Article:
You’re a loser because you’ve lost something (I loved Guardians of the Galaxy, if you can tell). No matter who you are, or where you’ve been, you couldn’t hold on to everything. That’s okay. Seriously. Your body is made up of cells that are constantly dying and being created. Most of your body is replaced every seven years, so who you are now is completely different from who you were seven years ago, and that’s just physically. We have a habit in our society of assuming that if you lose something, it’s because you weren’t strong enough, or smart enough. Yet, every situation is made up of millions of factors. By reducing your struggle to, “I wasn’t good enough, and that’s why they left me”, you’re lying to yourself. If you critically look at a situation, you find that nothing is clearcut.
That’s why stories are so delightful and alluring. The whole concept of ‘bronies’ shocks people; why would any adult man watch a show about magical horses meant for five year olds? Yet, why wouldn’t you be? If you know who the enemy is, you can hate them and love the perfect protagonist. What you should believe is simple, and therefore your identity is set. There is a cohesive battle to believe in and support. Then, as we grow, we find out that life isn’t so clear cut. The villain has a backstory, they had good intentions, or they were abused and didn’t get the help they needed. Those who we idolized are actual people who can be cowardly, slimy, arrogant, cruel. We come to questions like, “do intentions matter or the outcomes?” A person with kind intentions can pet a service dog, distract it from its job, and prevent it from alerting people when it’s owner is in trouble. A person with intentions to only make money for themselves can start a business that helps people get out of poverty.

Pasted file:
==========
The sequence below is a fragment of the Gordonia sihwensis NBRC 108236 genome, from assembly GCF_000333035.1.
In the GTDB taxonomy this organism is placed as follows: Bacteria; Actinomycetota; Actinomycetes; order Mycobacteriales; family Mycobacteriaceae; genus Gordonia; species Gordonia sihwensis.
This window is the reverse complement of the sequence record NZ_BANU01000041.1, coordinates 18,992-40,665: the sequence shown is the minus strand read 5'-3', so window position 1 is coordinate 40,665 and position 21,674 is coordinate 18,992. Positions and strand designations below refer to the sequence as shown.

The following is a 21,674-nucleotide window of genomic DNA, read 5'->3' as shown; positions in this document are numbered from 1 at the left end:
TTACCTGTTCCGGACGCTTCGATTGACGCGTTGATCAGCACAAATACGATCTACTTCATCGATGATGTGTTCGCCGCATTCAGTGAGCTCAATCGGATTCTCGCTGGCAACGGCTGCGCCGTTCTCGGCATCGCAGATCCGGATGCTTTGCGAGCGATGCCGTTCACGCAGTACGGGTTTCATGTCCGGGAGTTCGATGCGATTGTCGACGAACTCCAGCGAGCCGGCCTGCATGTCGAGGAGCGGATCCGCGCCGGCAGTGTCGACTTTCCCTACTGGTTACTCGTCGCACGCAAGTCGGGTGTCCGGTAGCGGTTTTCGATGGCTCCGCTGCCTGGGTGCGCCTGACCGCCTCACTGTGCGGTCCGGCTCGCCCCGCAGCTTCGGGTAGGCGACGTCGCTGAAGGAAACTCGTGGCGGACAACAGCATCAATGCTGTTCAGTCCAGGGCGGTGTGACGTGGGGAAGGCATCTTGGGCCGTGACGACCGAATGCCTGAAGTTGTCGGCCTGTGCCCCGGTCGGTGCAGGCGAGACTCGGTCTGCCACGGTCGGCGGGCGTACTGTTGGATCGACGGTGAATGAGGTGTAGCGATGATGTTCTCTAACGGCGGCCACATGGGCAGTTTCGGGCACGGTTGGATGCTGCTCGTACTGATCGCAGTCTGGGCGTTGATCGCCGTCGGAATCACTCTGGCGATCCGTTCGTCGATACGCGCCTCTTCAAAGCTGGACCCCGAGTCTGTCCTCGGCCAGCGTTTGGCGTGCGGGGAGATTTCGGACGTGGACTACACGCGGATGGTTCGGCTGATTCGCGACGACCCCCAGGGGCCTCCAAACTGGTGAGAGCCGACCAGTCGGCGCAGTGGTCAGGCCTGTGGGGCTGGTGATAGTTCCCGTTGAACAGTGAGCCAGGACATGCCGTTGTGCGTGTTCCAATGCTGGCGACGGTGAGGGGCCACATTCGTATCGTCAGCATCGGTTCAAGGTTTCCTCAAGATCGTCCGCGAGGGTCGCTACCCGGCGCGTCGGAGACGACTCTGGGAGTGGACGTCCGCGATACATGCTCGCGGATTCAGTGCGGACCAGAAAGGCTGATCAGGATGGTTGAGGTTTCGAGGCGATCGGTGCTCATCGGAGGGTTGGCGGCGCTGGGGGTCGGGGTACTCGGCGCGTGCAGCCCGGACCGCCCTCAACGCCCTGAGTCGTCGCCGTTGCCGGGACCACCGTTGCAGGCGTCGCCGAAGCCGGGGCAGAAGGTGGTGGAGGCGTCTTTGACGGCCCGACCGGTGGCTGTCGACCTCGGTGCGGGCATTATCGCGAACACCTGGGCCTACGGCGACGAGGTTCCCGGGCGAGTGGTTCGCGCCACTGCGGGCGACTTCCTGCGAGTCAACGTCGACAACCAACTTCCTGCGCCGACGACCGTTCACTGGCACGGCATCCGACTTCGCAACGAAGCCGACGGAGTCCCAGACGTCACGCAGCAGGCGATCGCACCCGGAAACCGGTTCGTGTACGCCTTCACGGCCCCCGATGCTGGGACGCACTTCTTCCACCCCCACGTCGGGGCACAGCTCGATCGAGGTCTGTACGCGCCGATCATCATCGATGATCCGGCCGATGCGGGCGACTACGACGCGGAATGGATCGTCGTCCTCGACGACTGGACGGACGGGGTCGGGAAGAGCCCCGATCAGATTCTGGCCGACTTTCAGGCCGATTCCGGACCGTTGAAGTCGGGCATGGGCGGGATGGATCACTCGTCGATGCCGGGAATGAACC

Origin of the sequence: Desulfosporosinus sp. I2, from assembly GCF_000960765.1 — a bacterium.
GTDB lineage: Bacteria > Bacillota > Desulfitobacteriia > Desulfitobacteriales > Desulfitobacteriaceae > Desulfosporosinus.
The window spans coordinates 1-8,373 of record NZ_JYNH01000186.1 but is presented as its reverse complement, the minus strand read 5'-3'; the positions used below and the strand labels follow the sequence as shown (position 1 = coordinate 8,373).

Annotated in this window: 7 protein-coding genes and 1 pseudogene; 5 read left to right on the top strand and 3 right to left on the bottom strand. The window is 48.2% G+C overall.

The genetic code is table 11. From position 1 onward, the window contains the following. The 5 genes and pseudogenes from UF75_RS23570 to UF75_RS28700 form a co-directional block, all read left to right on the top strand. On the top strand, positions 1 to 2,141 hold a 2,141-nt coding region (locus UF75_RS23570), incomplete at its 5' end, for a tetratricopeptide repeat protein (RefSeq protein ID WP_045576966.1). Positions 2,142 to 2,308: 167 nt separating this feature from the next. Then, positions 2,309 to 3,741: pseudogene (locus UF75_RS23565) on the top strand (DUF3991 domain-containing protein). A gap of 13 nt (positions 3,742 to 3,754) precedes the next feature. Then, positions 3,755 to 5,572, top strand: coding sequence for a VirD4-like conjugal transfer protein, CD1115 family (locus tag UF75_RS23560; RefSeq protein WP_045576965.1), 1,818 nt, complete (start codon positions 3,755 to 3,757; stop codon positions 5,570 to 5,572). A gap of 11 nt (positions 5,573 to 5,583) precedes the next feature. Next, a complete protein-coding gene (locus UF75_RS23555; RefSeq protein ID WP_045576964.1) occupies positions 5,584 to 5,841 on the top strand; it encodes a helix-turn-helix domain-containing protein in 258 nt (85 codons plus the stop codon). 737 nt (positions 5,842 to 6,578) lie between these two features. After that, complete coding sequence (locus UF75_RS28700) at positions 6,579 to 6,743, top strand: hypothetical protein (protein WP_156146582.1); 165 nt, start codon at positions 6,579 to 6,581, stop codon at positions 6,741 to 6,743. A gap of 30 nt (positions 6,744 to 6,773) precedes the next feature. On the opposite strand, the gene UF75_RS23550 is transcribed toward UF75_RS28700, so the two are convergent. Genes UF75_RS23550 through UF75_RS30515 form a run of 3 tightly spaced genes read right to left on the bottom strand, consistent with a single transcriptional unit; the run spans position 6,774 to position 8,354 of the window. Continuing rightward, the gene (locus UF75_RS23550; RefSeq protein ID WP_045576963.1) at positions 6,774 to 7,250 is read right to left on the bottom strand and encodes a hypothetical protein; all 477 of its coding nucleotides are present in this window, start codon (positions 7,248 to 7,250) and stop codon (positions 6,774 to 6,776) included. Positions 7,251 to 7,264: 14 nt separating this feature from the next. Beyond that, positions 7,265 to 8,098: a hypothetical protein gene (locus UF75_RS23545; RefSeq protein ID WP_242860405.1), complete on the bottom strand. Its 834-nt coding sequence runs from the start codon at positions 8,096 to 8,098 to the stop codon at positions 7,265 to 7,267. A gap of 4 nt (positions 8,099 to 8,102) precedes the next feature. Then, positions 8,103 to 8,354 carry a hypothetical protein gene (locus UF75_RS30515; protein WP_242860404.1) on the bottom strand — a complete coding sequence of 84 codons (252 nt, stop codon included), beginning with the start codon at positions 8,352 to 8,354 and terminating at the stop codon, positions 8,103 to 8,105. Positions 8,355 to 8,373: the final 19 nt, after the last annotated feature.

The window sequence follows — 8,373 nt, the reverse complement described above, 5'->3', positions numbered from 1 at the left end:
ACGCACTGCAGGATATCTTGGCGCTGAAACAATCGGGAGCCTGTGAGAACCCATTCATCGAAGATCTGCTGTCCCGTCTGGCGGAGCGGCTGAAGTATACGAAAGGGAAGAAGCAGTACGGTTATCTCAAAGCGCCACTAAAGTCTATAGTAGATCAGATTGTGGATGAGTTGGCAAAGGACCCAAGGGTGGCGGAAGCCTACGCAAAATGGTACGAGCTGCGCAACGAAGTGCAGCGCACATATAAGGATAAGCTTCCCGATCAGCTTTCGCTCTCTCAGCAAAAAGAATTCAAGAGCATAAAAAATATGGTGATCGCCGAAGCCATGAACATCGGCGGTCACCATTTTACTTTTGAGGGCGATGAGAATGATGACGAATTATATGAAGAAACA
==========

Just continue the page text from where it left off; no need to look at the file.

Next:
I’m not a philosopher, but we exist in a world where judging other people, reducing their existence to a single factor, cannot be taken lightly. Everyone is who they are because of their experiences, whether that person did all they could or not is not something the average person has access to. Therefore, the only logical option is to respect others.
You have lost something because you are human. Whatever is gone now, it has changed you, for better or worse. Respect those experiences, they’ve made you. Yet, if things are undoubtedly going to be lost, lose something that will make you a better person. Respect others, and know that they’ve been changing as well. Some things are more clearcut than others, but people are always more than they seem.